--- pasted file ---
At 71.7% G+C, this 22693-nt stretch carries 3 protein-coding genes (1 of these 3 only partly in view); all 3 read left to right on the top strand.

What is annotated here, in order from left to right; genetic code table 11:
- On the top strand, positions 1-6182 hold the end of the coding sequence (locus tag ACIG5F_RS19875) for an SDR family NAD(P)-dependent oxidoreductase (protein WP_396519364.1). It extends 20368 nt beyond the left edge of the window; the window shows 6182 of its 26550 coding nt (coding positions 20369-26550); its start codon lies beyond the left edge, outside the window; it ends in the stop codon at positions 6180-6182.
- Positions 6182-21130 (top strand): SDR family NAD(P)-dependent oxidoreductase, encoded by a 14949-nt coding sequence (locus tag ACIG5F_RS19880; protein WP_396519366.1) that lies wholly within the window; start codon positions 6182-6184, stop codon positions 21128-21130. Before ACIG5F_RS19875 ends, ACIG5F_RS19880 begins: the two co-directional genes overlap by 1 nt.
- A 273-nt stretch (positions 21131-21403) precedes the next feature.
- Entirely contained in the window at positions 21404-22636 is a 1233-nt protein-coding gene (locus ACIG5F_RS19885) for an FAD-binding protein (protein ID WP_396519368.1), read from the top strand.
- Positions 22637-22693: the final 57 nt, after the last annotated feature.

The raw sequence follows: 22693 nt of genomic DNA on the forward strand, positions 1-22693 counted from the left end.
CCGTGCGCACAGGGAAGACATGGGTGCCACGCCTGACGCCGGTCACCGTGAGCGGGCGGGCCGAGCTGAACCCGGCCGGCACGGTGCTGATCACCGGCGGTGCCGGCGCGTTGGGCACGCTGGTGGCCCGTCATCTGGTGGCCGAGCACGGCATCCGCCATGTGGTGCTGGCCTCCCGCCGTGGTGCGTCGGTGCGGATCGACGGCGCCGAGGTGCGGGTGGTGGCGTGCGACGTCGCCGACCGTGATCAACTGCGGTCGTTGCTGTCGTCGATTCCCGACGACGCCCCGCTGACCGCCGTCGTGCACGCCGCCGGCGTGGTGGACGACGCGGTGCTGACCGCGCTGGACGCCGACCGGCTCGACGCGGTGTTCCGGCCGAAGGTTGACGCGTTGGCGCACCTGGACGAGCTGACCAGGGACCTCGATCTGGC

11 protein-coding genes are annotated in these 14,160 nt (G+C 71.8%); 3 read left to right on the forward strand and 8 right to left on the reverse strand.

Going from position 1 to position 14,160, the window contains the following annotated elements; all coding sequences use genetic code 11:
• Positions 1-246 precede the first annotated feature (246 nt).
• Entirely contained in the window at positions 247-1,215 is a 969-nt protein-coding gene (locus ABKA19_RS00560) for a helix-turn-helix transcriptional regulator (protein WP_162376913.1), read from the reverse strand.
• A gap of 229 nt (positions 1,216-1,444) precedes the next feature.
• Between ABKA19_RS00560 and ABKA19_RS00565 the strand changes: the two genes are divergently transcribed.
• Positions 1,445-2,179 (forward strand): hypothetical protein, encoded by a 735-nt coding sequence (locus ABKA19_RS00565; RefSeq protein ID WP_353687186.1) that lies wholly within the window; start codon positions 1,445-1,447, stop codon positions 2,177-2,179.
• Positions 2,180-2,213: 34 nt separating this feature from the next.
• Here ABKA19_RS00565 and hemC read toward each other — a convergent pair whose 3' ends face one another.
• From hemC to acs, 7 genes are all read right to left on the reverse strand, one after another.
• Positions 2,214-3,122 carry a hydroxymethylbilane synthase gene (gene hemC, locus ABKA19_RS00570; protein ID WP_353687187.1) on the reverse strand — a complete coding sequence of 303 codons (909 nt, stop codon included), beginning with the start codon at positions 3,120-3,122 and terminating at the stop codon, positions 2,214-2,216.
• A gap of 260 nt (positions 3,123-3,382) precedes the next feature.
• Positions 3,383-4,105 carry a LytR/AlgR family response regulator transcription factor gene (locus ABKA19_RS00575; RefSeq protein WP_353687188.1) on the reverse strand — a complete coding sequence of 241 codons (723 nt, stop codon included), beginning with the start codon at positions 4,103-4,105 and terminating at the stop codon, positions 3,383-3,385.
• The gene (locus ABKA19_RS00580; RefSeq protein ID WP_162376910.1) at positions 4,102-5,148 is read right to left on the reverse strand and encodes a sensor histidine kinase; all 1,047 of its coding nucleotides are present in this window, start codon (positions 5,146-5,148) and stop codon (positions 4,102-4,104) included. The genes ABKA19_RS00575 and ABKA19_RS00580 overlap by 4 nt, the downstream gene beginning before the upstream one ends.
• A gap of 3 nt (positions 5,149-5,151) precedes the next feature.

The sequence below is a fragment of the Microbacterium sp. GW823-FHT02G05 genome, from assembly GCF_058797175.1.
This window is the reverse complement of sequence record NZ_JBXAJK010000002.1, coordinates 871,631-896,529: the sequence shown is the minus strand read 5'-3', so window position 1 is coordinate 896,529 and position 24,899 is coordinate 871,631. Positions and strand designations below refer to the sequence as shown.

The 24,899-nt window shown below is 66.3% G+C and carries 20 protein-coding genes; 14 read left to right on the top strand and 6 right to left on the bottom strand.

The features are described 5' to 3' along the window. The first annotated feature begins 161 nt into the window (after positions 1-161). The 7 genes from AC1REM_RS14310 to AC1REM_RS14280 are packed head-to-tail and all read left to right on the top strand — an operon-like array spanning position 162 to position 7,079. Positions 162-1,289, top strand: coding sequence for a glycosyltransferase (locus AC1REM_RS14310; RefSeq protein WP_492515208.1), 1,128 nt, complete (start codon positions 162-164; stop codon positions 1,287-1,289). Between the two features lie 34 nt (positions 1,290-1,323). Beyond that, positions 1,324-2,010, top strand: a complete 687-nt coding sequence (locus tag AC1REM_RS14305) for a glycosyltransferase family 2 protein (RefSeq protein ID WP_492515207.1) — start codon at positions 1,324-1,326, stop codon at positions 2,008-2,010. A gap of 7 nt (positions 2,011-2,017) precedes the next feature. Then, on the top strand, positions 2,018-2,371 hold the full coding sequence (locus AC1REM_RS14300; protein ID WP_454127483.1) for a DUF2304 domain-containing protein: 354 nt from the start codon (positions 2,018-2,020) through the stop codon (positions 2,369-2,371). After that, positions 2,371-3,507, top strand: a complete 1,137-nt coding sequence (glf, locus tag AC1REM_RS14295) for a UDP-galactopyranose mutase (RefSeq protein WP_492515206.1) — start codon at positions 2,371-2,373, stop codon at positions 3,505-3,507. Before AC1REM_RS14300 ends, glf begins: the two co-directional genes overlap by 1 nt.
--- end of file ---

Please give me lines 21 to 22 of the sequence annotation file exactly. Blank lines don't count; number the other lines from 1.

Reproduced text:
• A gap of 260 nt (positions 3,123-3,382) precedes the next feature.
• Positions 3,383-4,105 carry a LytR/AlgR family response regulator transcription factor gene (locus ABKA19_RS00575; RefSeq protein WP_353687188.1) on the reverse strand — a complete coding sequence of 241 codons (723 nt, stop codon included), beginning with the start codon at positions 4,103-4,105 and terminating at the stop codon, positions 3,383-3,385.